Something magical ignited in Al Purdy country when Canadian poets James Deahl and Norma West Linder saw each other during a weekend launch of the Hidden Brook Press anthology And Left a Place To Stand On: Poems and Essays on Al Purdy. Their friendship grew stronger and this Saturday, May 10, they will be in Sarnia, Ontario to launch their first collaborative work Two Paths Through the Seasons.
This Bluewater Reading Series event will also feature readings by London Poet Andreas Gripp who will launch his latest book The Better Kiss (Harmonia Press) and Toronto’s short story writer, novelist, poet and children’s picture book author Carol Malyon will read a short story from her book Lovers & Other Strangers (The Porcupine Quill).
Below is a reprint of my review* on Linder and Deahl’s new book:
Two Paths Through The Seasons
Poems by Norma West Linder and James Deahl
Cyclamens and Swords Publishing (Israel), 2014, 44 pp
Review by Debbie Okun Hill
North wind howls during this mid-March blizzard and thoughts drift to a familiar poem “Stopping by Woods on a Snowy Evening” written in 1922 by Robert Frost. This American poet often described nature and the solitary traveler in his writing. In an earlier poem “The Road Less Taken” he penned the lines: “Two roads diverged in a yellow wood,/And sorry I could not travel both.”
When Canadian poet James Deahl started his poetic journey, Norma West Linder was already five years ahead of him and strolling down a different path. Season after season passed until the fork in their travels lead them both to a literary event in Brighton, Ontario. Since then, they have travelled extensively side-by-side and hand-in-hand to poetry readings from Edmonton in the west to the Canadian east coast then south to Philadelphia in the United States.
Now thanks to Cyclamens and Swords Publishing in Israel, their first poetic collaboration has resulted in a 44-page book: Two Paths Through The Seasons. Not only does the collection showcase some of their best work written during the long and separate literary careers of these seasoned poets but it demonstrates the mystical charm that occurs when two writers weave their personal and poetic lives together.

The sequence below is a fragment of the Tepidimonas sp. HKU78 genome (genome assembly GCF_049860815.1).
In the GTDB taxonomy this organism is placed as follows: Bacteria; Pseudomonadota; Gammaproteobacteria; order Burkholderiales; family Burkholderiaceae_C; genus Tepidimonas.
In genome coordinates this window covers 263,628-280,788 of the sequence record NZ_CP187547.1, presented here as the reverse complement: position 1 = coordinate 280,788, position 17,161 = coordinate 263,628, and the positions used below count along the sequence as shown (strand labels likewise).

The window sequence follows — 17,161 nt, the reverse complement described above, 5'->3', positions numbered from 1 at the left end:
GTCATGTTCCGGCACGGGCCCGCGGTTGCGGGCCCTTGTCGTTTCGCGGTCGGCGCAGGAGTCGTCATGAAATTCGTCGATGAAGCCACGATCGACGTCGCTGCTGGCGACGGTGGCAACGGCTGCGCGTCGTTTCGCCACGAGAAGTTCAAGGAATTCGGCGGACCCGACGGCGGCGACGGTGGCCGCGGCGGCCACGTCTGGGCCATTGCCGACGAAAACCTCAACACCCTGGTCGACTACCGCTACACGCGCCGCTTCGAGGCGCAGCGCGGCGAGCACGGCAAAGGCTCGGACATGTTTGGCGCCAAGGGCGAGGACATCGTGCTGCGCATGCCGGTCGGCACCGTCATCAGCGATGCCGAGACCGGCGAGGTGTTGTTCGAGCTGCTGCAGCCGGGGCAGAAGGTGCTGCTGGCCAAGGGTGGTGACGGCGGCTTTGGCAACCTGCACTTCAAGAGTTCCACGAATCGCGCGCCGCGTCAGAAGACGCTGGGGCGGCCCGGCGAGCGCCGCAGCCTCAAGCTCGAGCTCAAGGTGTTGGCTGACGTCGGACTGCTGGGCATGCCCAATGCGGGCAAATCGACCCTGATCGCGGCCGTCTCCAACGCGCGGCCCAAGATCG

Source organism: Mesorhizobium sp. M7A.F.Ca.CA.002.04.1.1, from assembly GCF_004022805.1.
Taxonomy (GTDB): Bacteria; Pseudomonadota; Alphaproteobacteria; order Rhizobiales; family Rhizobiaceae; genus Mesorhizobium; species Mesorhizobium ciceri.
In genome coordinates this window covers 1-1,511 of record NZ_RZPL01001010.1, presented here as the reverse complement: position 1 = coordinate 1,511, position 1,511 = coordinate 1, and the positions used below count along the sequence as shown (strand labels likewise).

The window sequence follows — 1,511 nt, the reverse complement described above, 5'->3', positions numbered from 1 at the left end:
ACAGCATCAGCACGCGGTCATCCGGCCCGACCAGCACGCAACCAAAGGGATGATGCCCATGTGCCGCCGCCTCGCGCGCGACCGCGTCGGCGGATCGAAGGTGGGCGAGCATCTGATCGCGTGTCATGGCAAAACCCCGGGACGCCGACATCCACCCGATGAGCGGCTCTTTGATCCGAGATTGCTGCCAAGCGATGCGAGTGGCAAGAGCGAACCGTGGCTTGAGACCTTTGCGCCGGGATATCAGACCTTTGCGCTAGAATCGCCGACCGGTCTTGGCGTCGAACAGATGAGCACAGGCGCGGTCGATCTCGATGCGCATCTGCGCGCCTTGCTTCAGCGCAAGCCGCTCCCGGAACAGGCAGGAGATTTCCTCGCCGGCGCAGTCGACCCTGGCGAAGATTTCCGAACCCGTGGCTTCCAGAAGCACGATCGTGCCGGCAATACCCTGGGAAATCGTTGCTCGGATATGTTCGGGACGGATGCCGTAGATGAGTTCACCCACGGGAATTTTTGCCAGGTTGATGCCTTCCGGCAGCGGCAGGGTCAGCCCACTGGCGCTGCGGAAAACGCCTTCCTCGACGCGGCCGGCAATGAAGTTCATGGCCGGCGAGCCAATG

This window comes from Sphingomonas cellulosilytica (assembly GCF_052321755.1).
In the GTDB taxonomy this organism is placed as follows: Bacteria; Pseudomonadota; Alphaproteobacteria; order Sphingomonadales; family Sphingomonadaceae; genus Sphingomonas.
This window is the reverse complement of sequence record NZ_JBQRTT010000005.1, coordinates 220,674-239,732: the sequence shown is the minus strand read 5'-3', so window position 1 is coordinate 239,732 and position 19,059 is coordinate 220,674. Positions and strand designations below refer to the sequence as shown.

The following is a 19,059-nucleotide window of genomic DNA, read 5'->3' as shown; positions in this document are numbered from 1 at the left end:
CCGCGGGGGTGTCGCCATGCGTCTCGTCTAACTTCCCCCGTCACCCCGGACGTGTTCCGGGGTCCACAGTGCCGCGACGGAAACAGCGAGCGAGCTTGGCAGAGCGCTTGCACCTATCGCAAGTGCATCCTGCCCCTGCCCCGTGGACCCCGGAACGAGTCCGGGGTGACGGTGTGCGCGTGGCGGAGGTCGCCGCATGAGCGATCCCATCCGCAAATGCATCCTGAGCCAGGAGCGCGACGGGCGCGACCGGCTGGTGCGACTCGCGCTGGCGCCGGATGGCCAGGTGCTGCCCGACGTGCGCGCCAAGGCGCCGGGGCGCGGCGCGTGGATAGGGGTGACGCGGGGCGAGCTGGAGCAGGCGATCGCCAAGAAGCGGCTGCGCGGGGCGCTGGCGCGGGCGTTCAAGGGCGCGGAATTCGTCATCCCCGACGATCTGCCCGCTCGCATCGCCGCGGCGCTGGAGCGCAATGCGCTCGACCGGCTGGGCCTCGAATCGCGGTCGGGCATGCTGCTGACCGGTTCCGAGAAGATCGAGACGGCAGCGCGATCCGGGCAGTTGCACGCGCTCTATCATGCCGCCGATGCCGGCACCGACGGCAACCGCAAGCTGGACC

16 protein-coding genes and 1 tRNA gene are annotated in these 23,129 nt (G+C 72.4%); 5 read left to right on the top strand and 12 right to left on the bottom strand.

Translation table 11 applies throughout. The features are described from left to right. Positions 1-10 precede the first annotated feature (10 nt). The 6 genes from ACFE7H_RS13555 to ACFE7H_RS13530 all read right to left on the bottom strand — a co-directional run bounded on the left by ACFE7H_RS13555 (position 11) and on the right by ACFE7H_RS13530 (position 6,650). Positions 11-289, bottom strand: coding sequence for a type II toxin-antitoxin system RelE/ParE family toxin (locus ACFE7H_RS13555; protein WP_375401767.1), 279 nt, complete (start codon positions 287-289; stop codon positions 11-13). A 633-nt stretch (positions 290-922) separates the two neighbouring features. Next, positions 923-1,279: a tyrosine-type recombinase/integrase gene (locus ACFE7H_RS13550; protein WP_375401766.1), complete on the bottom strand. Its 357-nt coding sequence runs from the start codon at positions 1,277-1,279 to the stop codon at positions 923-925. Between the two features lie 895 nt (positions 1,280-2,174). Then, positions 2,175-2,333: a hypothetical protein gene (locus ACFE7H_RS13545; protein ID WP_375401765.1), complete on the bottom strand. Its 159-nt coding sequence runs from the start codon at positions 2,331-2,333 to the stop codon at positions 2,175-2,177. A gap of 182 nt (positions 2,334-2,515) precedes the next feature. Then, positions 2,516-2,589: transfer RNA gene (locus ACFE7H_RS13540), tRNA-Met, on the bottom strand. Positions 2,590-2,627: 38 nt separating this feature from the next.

As individual writers each could be considered a legend in his/her own field. Deahl who lives-breathes poetry is most prolific as the author of 22 literary titles. Linder who is better known as a novelist, started writing poetry in her forties. Her poetic career now spans over 40 years with fourteen poetry books to her credit.
To review their work is a daunting task.
All of Deahl’s poems in this collection have been previously published in various books, magazines and anthologies during the past 35 years.
Linder’s work is mostly reprinted from Adder’s tongues: A Choice of Norma West Linder’s Pomes 1969 – 2011, a Canadian collection published by Aelous House in 2012. The remaining poems have been printed elsewhere or appear in print for the first time.
While the book title Two Paths Through the Seasons appears mundane for such a dynamic and creative couple, it isn’t until the reader begins analyzing the work inside that the significance of these words is revealed.
Similar to Frost, both Linder and Deahl are fond of recording the idiosyncrasies of nature and those lonely or familial people found along their journey. Seasonal details such as “bone-chill of stone”, “autumn crow”, and “beaded curtains/of rain” lift each memorable setting and character from the page. Using a narrative style, they embrace the clarity associated with the “people’s poet” tradition.
For example, Linder’s work leans towards a minimalist style. Her words are simple, easily understood and yet they resonate, grabbing the reader’s attention with evocative images. She has mastered both free verse and more traditional poetic forms. Even her oil painting “Trilliums at Highland Glen” on the front cover reinforces her love for nature. “Like a greedy child/I long to pick spring beauties”.